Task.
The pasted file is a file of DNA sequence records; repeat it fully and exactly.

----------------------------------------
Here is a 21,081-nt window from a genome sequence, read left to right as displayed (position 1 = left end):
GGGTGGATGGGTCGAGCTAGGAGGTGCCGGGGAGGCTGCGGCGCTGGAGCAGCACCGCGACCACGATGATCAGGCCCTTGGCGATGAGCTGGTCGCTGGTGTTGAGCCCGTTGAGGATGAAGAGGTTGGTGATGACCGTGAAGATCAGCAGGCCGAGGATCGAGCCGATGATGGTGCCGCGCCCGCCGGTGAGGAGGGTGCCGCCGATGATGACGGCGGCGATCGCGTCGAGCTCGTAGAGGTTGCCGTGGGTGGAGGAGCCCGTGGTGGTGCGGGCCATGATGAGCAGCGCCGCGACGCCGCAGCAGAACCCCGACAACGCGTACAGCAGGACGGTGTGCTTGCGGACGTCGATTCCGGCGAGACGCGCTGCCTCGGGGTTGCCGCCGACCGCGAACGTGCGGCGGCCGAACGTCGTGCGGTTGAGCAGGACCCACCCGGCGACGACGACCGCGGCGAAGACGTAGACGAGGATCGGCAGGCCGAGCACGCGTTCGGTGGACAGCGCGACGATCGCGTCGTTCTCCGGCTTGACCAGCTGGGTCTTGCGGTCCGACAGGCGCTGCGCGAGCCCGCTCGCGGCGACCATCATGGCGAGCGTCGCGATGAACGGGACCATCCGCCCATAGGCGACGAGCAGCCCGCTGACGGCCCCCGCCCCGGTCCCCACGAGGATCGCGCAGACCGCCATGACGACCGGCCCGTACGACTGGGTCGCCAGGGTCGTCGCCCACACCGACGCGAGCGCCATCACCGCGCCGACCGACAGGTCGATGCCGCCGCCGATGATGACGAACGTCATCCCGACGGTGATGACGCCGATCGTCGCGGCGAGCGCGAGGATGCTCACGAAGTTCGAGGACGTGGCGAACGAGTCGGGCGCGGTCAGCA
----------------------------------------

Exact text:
Here is a 21,081-nt window from a genome sequence, read left to right as displayed (position 1 = left end):
GGGTGGATGGGTCGAGCTAGGAGGTGCCGGGGAGGCTGCGGCGCTGGAGCAGCACCGCGACCACGATGATCAGGCCCTTGGCGATGAGCTGGTCGCTGGTGTTGAGCCCGTTGAGGATGAAGAGGTTGGTGATGACCGTGAAGATCAGCAGGCCGAGGATCGAGCCGATGATGGTGCCGCGCCCGCCGGTGAGGAGGGTGCCGCCGATGATGACGGCGGCGATCGCGTCGAGCTCGTAGAGGTTGCCGTGGGTGGAGGAGCCCGTGGTGGTGCGGGCCATGATGAGCAGCGCCGCGACGCCGCAGCAGAACCCCGACAACGCGTACAGCAGGACGGTGTGCTTGCGGACGTCGATTCCGGCGAGACGCGCTGCCTCGGGGTTGCCGCCGACCGCGAACGTGCGGCGGCCGAACGTCGTGCGGTTGAGCAGGACCCACCCGGCGACGACGACCGCGGCGAAGACGTAGACGAGGATCGGCAGGCCGAGCACGCGTTCGGTGGACAGCGCGACGATCGCGTCGTTCTCCGGCTTGACCAGCTGGGTCTTGCGGTCCGACAGGCGCTGCGCGAGCCCGCTCGCGGCGACCATCATGGCGAGCGTCGCGATGAACGGGACCATCCGCCCATAGGCGACGAGCAGCCCGCTGACGGCCCCCGCCCCGGTCCCCACGAGGATCGCGCAGACCGCCATGACGACCGGCCCGTACGACTGGGTCGCCAGGGTCGTCGCCCACACCGACGCGAGCGCCATCACCGCGCCGACCGACAGGTCGATGCCGCCGCCGATGATGACGAACGTCATCCCGACGGTGATGACGCCGATCGTCGCGGCGAGCGCGAGGATGCTCACGAAGTTCGAGGACGTGGCGAACGAGTCGGGCGCGGTCAGCA